Global economic crisis to slash carbon emissions: IEA

The global economic crisis will slash carbon emissions in 2009, opening a narrow opportunity to take decisive action on global warming, the International Energy Agency said Tuesday.

The predicted three percent fall in energy-related CO2 pollution compared with a year earlier would be the steepest drop in 40 years, chief IEA economist Fatih Birol said at a press conference in Bangkok.

The global carbon output up to now has on average grown three percent annually, he added.

Birol said this silver-lining drop in carbon pollution was a "unique window of opportunity" for the world to put itself on a path to limit the increase in global temperatures to two degrees Celsius (3.6 degrees Fahrenheit), the scientific threshold for dangerous global warming.

The recession-driven fall would lead to CO2 emissions in 2020 being five percent lower than the IEA forecast from just a year ago, even if no further action is taken to curb global warming, he added.

A protestor uses a slingshot against riot police during a anti-International Monetary Fund and World Bank protest in Istanbul on October 6.

The IEA estimate is part of its World Energy Outlook report, an excerpt of which was released at UN climate talks under way in the Thai capital.

It outlined how steeply countries would have to cut their energy-related carbon emissions over the next 20 years in order fix the concentration of carbon dioxide in the atmosphere at a level that would ensure the two-degree threshold is not crossed.

That level, measured in parts per million, is 450 ppm, according to a benchmark scientific report issued in 2007 by the UN Intergovernmental Panel on Climate Change (IPCC).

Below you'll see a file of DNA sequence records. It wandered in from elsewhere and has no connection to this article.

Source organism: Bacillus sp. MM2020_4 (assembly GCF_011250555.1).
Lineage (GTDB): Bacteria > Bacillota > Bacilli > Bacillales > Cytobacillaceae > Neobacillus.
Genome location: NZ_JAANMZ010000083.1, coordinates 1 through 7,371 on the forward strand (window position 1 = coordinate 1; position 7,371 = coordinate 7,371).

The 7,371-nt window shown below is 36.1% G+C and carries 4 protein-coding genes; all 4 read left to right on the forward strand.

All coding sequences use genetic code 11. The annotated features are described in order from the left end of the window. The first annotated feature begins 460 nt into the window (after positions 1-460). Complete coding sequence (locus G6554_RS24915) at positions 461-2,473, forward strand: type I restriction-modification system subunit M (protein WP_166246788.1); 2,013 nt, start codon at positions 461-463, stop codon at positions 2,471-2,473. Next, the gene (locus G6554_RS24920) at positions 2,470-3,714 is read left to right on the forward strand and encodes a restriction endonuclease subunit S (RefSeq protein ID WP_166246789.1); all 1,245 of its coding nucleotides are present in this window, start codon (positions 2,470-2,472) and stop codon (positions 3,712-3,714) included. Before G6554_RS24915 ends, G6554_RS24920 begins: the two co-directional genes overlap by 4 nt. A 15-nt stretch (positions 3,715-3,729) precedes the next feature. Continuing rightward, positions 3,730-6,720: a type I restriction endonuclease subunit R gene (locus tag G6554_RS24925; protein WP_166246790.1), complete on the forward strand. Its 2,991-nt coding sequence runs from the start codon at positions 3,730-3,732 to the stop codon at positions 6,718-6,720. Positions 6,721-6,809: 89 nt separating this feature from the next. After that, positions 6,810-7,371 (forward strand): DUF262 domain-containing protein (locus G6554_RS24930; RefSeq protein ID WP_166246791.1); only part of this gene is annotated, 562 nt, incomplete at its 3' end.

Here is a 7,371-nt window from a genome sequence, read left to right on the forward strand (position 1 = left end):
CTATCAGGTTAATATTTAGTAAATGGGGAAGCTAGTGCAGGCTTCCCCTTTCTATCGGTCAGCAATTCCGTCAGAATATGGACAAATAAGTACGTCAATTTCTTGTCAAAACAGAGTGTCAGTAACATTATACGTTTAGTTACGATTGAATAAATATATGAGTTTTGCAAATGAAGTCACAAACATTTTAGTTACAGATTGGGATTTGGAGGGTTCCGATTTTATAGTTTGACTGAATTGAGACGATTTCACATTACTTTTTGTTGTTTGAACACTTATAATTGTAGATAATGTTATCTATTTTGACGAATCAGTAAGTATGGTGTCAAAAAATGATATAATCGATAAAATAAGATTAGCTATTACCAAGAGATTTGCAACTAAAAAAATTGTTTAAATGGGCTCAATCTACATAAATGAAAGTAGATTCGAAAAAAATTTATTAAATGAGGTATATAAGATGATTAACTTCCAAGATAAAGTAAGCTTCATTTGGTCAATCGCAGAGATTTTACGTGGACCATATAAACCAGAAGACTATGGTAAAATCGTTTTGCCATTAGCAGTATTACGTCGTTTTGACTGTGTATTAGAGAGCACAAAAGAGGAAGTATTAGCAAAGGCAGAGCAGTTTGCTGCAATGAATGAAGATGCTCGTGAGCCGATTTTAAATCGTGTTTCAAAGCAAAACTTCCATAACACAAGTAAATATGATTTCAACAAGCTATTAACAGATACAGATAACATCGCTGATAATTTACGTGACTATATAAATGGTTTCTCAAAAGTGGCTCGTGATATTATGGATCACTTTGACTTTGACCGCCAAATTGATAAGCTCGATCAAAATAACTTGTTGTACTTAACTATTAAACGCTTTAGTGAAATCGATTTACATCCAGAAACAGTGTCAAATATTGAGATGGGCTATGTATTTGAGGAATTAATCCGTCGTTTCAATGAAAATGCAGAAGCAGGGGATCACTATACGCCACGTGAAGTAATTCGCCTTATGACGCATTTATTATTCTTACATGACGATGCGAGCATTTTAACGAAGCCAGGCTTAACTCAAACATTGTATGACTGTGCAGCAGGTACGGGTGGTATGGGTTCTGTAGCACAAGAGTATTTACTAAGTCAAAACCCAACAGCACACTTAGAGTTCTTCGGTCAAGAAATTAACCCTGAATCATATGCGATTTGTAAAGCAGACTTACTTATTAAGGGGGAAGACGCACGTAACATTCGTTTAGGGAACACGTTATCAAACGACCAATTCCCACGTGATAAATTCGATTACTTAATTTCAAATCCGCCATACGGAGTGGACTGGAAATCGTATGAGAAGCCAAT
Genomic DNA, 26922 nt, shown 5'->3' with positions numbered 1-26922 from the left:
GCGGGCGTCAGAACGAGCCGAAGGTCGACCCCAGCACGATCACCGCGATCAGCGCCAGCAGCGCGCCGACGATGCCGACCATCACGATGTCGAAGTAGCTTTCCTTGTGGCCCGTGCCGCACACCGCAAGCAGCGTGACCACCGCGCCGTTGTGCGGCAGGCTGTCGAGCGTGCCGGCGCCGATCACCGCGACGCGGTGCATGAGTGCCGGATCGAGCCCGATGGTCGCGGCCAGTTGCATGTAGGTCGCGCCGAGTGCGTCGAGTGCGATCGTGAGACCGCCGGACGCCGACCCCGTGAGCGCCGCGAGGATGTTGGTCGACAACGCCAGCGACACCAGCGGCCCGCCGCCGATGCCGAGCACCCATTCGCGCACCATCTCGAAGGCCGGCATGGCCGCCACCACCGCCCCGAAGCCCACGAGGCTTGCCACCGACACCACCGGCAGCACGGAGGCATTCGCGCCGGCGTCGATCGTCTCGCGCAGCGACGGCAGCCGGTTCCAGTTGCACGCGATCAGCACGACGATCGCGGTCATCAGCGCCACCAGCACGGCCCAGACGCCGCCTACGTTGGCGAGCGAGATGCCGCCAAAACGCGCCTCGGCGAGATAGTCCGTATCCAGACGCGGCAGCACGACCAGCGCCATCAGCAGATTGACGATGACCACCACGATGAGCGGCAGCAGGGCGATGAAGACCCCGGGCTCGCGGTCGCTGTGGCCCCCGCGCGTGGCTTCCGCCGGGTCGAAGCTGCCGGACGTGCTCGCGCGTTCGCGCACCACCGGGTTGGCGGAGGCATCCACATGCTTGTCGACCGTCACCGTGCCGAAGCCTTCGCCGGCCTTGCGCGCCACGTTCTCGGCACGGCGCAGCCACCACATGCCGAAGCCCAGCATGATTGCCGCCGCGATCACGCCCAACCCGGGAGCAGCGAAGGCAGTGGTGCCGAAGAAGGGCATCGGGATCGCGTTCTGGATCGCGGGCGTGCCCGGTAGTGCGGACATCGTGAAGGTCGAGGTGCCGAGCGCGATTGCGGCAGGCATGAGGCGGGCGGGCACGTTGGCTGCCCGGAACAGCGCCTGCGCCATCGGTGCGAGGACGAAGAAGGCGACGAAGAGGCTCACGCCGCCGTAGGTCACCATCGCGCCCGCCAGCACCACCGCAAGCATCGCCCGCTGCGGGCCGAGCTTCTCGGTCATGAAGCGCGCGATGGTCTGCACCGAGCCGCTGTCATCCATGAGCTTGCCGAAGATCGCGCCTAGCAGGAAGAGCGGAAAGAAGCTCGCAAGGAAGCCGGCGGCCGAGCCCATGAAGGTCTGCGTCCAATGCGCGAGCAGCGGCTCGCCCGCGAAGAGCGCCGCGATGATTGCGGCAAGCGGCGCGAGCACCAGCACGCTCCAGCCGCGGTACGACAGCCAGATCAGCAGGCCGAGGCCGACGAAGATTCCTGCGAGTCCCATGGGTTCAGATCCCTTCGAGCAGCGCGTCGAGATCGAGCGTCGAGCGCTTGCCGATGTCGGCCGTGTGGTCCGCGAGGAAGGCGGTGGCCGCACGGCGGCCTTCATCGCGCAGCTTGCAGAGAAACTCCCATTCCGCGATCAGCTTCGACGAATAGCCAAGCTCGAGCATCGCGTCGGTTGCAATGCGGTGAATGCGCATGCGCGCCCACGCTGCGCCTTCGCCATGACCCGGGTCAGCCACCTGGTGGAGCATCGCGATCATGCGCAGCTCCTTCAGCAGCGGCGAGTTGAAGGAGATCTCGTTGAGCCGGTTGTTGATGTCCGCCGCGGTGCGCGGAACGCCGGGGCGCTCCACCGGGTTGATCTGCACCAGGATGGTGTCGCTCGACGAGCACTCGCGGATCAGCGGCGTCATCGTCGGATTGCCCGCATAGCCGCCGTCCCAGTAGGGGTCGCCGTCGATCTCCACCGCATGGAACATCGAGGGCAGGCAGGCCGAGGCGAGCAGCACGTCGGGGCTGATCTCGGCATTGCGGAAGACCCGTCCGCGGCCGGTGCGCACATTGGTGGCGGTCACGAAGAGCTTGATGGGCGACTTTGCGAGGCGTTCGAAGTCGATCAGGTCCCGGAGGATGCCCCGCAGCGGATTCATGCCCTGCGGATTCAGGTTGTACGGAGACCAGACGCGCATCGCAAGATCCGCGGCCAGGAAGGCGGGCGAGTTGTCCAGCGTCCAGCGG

"This gives us a chance to make real progress toward a clean-energy future, but only if the right policies are put in place promptly," said IEA executive director Nobuo Tanaka in a statement.

"Every year of delay adds an extra 500 billion dollars (340 billion euros) to the investment needed between 2010 and 2030 in the energy sector," he warned.

Energy production accounts for about 65 percent of the world's greenhouse gas emissions, according to the IEA.

The climate talks under the UN Framework Convention on Climate Change (UNFCCC) have been stymied for months, and are running out of time to deliver a new global climate treaty at a December conference in Copenhagen.

Rich and poor nations are divided over how to share the burden of cutting greenhouse gases, and who is going to pay for it.

Developed nations are willing to take the lead, but expect emerging giants such as Brazil, India and China to commit to mitigation measures as well -- pledges these countries have fiercely resisted.

Rich nations created the problem and should bear the brunt of the responsibility to fix it, the developing countries say.

"Continuing the current energy policies would have catastrophic consequences for the climate," said UNFCCC chief Yvo de Boer. "This is a unique opportunity... to transition the global energy system."

In Stockholm, Brazil's president urged the United States, China and others to do their share to reduce greenhouse gases so that the key Copenhagen summit could be a success.

"If we solve a little bit the US issue, and Obama tries to convince his Congress and the Senate" to accept more ambitious climate objectives, "then things can advance," Brazilian President Luiz Ignacio Lula da Silva said.

The IEA's Tanaka confirmed that China had overtaken the United States as the world's top carbon polluter in 2007, adding that "it will be the same in the future."

While it has not announced an emission reductions target, if China fulfils its energy efficiency plans it would account for a quarter of the global effort needed by 2020 under the IEA scenario for stabilising CO2 levels, he said.

"It would put China at the forefront of the fight against climate change," Birol told AFP.

source AFP

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